Tax campaigners need to do their homework
‘Tax avoidance’ has been hitting the headlines for over two years now. This week the chair of the Public Accounts Committee called the practices of some major multinationals an ‘insult’. UK Uncut and the Greens have been yelling from the side lines about the injustice of it all, and, yet, still, there is confusion over what it is these companies are actually doing. Still campaigners band about figures without any real understanding of where they’ve come from. Still nobody seems to have approached putting together a coherent alternative to the current tax code. In this article I don’t aim to do that. However, I do hope to go a little bit beyond the normally facile reporting on the matter. I don’t claim to understand it all, but I’ll give an explanation a shot.
The central problem here is how to divide the global profits of multinationals between different jurisdictions for tax purposes. In other words how to judge business activity. Apple is an example of this problem. Someone in silicon valley comes up with an idea , designs a computer, whose different components are then made in China, while the final product might be put together in Germany, and sold in Canada, with adverts designed in London. Where does that profit come from?
The system designed to solve this problem is called ‘transfer pricing’. It’s a tad complicated, but basically, profits are distributed as if each national component of a multination were a separate company. So, with our Apple example, some accountant has to work out how much Canadian apple would have had to pay for that computer, or that advertising, or even the management provided by Apple’s head-office.
‘Transfer pricing’ provides quite a lot of room for creative tax planning. UK Starbucks, for example, is able to reduce their tax bill in the UK by basing some of their intellectual property in the Netherlands. For tax purposes, then, UK Starbucks has to ‘pay’ for the right to use the Starbuck’s logo.
Clearly, common sense would dictate that Starbucks, the green leviathan, should pay some tax in this country. If they’re telling their shareholders they’re making a load of money in the UK, but telling HMRC something different, something is wrong.
Furthermore, this system encourages countries to compete in making their tax systems most attractive to multinationals. The aim being to encourage companies to base their intellectual property, or headquarters in that country, so as to provide a boost in revenue. This has resulted in a ‘race to the bottom’ in corporate tax rates.
But, what is the alternative? If we move to a system where profits are judged on number of units sold, for example, then a coffee-producing country in the third world is potentially deprived of revenue. Equally, if we exclude intellectual property—an area that provides room for abuse—from discussions over where profit is generated, would the result be fair? For example, is it not right to say that quite a lot of Apple’s profit can be attributed to their innovative band of engineers and designers in the United State of America?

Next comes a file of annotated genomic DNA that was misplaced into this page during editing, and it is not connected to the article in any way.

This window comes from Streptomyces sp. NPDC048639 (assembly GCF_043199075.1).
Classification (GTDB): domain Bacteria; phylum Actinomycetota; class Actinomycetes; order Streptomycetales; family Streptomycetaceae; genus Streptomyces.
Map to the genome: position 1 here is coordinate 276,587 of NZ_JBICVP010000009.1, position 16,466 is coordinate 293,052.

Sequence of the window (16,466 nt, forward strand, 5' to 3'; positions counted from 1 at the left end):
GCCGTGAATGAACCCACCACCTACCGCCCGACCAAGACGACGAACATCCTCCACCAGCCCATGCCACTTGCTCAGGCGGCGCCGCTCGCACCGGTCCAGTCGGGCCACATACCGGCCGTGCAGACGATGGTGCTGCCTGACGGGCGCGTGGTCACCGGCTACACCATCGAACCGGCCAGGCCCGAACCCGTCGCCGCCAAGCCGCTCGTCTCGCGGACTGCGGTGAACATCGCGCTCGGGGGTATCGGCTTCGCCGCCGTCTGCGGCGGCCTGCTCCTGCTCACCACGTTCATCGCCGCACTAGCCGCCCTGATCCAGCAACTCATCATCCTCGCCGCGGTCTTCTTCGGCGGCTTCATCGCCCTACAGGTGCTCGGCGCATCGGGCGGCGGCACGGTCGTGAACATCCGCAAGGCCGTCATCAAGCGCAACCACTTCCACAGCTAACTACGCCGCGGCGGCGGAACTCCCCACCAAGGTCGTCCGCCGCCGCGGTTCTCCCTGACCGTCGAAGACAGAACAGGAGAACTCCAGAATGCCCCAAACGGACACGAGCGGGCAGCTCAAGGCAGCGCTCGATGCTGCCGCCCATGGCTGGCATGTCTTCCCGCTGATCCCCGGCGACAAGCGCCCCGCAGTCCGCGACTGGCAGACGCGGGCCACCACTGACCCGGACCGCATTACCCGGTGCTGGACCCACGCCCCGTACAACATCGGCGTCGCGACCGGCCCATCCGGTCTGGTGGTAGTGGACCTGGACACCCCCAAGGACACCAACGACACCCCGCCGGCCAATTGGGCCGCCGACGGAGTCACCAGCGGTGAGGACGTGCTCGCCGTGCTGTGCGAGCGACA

But finding an alternative is not the only problem. Any new system would have to be implemented on a global scale, with global agreement, to avoid ‘double taxing’ profits. The UK cannot just go out on a whim and decide to start taxing companies in a wildly different way.
Furthermore, we have to remember transfer pricing works both ways, and one suspects people in the treasury are conscious of this. Yes it’s true we lose out when Starbucks or Google pay little tax, but then we benefit when companies like HSBC headquarter their operations in London and pay more tax here than they might otherwise have done.
Nonetheless something has to be done. Part of the solution is moving towards a European-wide corporate tax rate. If the rate of corporate tax were to be the same in Luxembourg or Ireland as it is in Britain, this would reduce the incentive for companies like Amazon to base themselves in these tax heavens.
But that’s not going to solve the major problem. What’s the answer? I have no idea. I do know, however, that we’re not going to come up with an answer if the debate continues to be characterised by intellectual lethargy, statistical muddling, and confusion. Needless to say Jackie Ashley’s recent piece in the Guardian, ‘Firms must pay their fair share of tax—this is war’, failed to mention transfer pricing once. If this is a ‘war’, it’s one the left looks set to lose, unless, that is, it can go beyond sweeping condemnations of ‘different jurisdictions and complex accounting rules’, whatever that means. So, campaigners, including politicians from the Green or Labour parties, have a responsibility not only to make noise, but also do their homework.